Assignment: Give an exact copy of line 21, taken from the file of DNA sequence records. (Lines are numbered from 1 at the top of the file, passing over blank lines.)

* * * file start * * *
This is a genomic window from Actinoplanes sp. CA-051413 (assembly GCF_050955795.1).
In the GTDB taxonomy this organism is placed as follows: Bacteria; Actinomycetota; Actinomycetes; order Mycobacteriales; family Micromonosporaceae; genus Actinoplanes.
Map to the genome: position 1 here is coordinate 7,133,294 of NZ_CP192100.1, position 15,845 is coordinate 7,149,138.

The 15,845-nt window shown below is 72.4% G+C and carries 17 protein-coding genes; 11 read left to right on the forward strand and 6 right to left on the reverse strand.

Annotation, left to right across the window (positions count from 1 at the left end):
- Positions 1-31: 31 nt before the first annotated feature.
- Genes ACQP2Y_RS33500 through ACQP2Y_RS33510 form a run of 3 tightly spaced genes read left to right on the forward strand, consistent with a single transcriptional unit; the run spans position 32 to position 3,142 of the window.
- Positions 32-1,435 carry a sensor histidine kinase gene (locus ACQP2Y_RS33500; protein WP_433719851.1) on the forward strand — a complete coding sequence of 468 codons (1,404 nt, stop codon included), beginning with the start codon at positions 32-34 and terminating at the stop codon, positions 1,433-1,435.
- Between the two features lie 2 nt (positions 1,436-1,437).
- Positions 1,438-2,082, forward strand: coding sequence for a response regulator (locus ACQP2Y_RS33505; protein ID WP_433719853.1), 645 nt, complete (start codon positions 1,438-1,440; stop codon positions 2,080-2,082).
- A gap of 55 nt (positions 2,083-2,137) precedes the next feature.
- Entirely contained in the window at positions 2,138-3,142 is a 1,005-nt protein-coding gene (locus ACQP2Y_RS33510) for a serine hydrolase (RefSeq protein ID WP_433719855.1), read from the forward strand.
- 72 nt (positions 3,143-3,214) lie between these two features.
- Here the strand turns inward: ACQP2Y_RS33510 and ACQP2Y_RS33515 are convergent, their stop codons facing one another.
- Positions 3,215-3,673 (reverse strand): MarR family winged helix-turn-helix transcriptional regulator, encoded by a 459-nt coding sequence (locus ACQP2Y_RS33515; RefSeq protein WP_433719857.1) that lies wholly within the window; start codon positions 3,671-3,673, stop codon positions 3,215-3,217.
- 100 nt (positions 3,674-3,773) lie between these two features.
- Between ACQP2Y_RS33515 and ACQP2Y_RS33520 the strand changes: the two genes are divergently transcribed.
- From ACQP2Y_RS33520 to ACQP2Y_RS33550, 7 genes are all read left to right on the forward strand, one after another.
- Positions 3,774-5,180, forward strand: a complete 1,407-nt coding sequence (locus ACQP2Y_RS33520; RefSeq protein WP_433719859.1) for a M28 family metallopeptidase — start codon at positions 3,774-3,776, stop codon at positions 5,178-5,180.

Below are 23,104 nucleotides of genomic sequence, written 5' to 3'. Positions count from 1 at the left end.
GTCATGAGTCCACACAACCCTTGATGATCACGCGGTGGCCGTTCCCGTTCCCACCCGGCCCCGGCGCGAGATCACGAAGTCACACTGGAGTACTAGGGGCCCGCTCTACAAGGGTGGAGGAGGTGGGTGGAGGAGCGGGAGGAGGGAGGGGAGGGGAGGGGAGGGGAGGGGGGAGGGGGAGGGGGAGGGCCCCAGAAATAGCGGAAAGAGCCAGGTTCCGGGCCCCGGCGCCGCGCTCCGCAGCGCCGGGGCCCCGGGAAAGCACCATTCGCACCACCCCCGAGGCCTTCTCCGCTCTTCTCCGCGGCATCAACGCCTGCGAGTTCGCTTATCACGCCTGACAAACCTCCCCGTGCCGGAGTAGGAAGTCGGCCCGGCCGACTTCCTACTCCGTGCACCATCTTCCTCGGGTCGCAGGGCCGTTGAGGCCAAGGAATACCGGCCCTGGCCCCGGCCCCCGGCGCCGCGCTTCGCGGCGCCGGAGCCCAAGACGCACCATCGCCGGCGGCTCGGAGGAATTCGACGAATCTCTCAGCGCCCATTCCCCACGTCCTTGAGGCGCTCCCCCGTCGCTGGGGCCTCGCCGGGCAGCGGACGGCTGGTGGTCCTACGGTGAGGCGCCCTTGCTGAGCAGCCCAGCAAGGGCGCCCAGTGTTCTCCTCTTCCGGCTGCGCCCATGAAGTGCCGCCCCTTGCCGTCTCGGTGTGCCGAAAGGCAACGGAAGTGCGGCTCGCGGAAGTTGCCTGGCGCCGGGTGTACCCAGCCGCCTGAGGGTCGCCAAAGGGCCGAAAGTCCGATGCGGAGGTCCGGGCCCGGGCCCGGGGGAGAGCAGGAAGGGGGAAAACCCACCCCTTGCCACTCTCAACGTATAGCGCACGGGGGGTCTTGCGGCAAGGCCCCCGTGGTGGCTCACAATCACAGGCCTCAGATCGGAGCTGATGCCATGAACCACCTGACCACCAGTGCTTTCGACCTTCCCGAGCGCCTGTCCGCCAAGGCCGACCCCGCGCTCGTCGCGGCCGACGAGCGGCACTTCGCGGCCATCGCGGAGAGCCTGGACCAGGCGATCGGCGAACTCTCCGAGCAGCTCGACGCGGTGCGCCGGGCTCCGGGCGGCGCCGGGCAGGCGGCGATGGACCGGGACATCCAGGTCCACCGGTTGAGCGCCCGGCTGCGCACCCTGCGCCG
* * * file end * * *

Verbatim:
GTCATGAGTCCACACAACCCTTGATGATCACGCGGTGGCCGTTCCCGTTCCCACCCGGCCCCGGCGCGAGATCACGAAGTCACACTGGAGTACTAGGGGCCCGCTCTACAAGGGTGGAGGAGGTGGGTGGAGGAGCGGGAGGAGGGAGGGGAGGGGAGGGGAGGGGAGGGGGGAGGGGGAGGGGGAGGGCCCCAGAAATAGCGGAAAGAGCCAGGTTCCGGGCCCCGGCGCCGCGCTCCGCAGCGCCGGGGCCCCGGGAAAGCACCATTCGCACCACCCCCGAGGCCTTCTCCGCTCTTCTCCGCGGCATCAACGCCTGCGAGTTCGCTTATCACGCCTGACAAACCTCCCCGTGCCGGAGTAGGAAGTCGGCCCGGCCGACTTCCTACTCCGTGCACCATCTTCCTCGGGTCGCAGGGCCGTTGAGGCCAAGGAATACCGGCCCTGGCCCCGGCCCCCGGCGCCGCGCTTCGCGGCGCCGGAGCCCAAGACGCACCATCGCCGGCGGCTCGGAGGAATTCGACGAATCTCTCAGCGCCCATTCCCCACGTCCTTGAGGCGCTCCCCCGTCGCTGGGGCCTCGCCGGGCAGCGGACGGCTGGTGGTCCTACGGTGAGGCGCCCTTGCTGAGCAGCCCAGCAAGGGCGCCCAGTGTTCTCCTCTTCCGGCTGCGCCCATGAAGTGCCGCCCCTTGCCGTCTCGGTGTGCCGAAAGGCAACGGAAGTGCGGCTCGCGGAAGTTGCCTGGCGCCGGGTGTACCCAGCCGCCTGAGGGTCGCCAAAGGGCCGAAAGTCCGATGCGGAGGTCCGGGCCCGGGCCCGGGGGAGAGCAGGAAGGGGGAAAACCCACCCCTTGCCACTCTCAACGTATAGCGCACGGGGGGTCTTGCGGCAAGGCCCCCGTGGTGGCTCACAATCACAGGCCTCAGATCGGAGCTGATGCCATGAACCACCTGACCACCAGTGCTTTCGACCTTCCCGAGCGCCTGTCCGCCAAGGCCGACCCCGCGCTCGTCGCGGCCGACGAGCGGCACTTCGCGGCCATCGCGGAGAGCCTGGACCAGGCGATCGGCGAACTCTCCGAGCAGCTCGACGCGGTGCGCCGGGCTCCGGGCGGCGCCGGGCAGGCGGCGATGGACCGGGACATCCAGGTCCACCGGTTGAGCGCCCGGCTGCGCACCCTGCGCCG